Nicole's Vineyard Pinot Noir

Forgive the hackneyed analog, but I’ve just eaten a Lennon-McCartney harmony of food and wine over at J Winery; OK, maybe that’s too much, but a solid Bee Gees, at least! Seriously, if we wore socks on our teeth, then Chef Mark Caldwell’s Lobster Bisque, together with winemaker George Bursick’s Hoot Owl Vineyard Viognier, would knock them clean off. And I don’t even like Viognier, as a rule.

Beet-Mushroom Crepe, Sesame Brittle-Yuzu Royale

Eight-Flavor Local Duck, Tamarind-Orange Glazed Pork Belly, and Yuzu Royale; a vertical of single-vineyard Pinot Noirs, a late-disgorged vintage sparkler. For breakfast, no less. Not that one necessarily needs a special occasion to have wine for breakfast when one lives in wine country, but it helps, especially if you’ve got school pick-up, or anything else marginally productive to do. Fortunately, I had neither, so I got to enjoy all of this at a “Chinese New Year”-inspired pairing of food and wine in J’s Bubble Room; the menu, and the wines, will be featured through February 6th, a great call if you’ve been looking for a something-special to do in Healdsburg.

As good as it all is – and it’s all very good – it’s that Lobster Bisque and Viognier that makes you forget about the door levy. To be sure, $65/head for a 7-course menu hardly qualifies for a budget-oriented visit to the tasting room, but to be fair, it’s  a meal more than a tasting (7 substantial plates of very tasty vittles), and ends up as much a miniature course in wine education as it does a tasting (including 8 different glasses of J’s top-shelf offerings); really, my only gripe is that I had to write this review, instead of taking a nap. But back to that bisque: Chef Mark serves it as a “cappuccino”, the “foam” delicately laced with coconut, an intriguing note of lime adding just the right balance to the  sweet-spicy decadence of the soup and coaxing a range of citrus flavors from the wine.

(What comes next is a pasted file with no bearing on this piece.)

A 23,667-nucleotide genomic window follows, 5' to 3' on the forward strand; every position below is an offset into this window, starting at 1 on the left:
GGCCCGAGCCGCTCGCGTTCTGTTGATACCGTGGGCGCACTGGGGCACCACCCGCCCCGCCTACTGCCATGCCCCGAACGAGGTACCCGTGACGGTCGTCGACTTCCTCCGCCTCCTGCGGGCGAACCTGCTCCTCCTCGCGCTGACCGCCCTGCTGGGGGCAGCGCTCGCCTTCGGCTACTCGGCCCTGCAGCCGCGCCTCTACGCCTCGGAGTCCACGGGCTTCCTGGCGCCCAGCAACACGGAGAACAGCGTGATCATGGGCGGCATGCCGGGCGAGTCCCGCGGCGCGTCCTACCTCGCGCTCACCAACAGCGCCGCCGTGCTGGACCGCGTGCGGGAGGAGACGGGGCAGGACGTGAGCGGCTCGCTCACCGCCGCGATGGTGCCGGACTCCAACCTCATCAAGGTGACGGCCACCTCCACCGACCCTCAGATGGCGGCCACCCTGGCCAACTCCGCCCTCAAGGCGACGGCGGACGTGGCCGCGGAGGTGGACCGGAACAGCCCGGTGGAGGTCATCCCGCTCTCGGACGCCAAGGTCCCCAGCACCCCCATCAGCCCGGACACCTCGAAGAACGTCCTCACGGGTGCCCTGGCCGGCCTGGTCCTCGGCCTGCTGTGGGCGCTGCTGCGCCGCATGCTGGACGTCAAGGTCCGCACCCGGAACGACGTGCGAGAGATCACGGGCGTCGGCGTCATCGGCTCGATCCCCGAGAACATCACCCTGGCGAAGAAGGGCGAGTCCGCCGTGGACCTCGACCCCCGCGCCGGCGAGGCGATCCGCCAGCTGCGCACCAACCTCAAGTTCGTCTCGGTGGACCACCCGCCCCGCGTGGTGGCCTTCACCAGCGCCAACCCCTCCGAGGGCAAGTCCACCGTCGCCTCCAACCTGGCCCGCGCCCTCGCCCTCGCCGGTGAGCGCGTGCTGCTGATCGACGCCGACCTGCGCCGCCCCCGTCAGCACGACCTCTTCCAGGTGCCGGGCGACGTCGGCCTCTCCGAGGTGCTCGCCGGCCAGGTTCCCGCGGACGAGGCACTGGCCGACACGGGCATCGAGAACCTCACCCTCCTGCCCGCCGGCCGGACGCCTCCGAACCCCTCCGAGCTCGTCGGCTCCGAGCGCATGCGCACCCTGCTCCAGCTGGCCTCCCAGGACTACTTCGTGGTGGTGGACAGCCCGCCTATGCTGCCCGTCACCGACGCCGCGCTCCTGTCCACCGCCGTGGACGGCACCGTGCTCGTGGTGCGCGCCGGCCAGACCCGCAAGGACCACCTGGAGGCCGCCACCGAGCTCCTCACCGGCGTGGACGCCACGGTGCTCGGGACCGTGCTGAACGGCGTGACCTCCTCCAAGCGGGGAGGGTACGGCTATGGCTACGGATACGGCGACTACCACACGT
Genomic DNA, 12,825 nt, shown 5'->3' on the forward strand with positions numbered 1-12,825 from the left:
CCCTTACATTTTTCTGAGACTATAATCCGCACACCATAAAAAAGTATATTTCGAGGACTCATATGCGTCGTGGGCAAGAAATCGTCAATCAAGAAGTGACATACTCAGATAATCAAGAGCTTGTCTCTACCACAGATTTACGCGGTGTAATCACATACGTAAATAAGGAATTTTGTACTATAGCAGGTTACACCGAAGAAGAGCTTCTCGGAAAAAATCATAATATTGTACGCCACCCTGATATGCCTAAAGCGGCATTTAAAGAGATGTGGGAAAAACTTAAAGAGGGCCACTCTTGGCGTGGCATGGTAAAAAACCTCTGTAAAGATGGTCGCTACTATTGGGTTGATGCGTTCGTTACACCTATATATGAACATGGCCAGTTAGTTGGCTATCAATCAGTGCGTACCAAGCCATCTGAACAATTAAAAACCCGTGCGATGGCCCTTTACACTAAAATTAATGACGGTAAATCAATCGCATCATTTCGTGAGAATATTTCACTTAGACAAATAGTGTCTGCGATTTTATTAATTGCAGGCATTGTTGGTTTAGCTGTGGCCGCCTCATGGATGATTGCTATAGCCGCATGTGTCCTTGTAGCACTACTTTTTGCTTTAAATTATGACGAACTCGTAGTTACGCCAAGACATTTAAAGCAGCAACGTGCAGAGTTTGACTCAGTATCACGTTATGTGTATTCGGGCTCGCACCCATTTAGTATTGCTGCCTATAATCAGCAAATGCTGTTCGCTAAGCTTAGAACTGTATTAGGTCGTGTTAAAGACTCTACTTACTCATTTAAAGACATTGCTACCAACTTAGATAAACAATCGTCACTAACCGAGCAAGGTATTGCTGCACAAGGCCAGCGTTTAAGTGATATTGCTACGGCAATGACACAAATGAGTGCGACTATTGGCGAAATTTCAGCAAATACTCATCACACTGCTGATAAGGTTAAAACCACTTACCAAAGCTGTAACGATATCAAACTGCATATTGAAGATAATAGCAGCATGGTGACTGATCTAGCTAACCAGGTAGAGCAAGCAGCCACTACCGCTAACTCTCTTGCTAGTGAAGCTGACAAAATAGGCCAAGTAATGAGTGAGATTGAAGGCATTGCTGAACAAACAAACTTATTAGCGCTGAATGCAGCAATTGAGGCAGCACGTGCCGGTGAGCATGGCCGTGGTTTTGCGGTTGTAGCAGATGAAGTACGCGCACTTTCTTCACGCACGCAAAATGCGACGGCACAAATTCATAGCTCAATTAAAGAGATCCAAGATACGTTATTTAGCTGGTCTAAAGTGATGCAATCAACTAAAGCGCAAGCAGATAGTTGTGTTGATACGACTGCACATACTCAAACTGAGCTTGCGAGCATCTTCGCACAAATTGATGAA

Vegetable Firecracker, That Impossibly Good Bisque

Now, I don’t know about you and Viognier – with the notable exception of a few of the better examples from the Condrieu region of France, I generally won’t touch the stuff – but I’ve just been converted. The honeyed texture, the white flowers and stone fruit, and, above all, that mysterious note of lime zest in the wine do a little tango with the soup, each getting more from its partner than either had alone, the ultimate goal of all wine-food pairings. I’m going to try to convince Mark to give me his recipe for that bisque, but in the meantime, I’m headed back to J for another bottle, and then to pick up some Thai food to-go, something with coconut and lemongrass, maybe…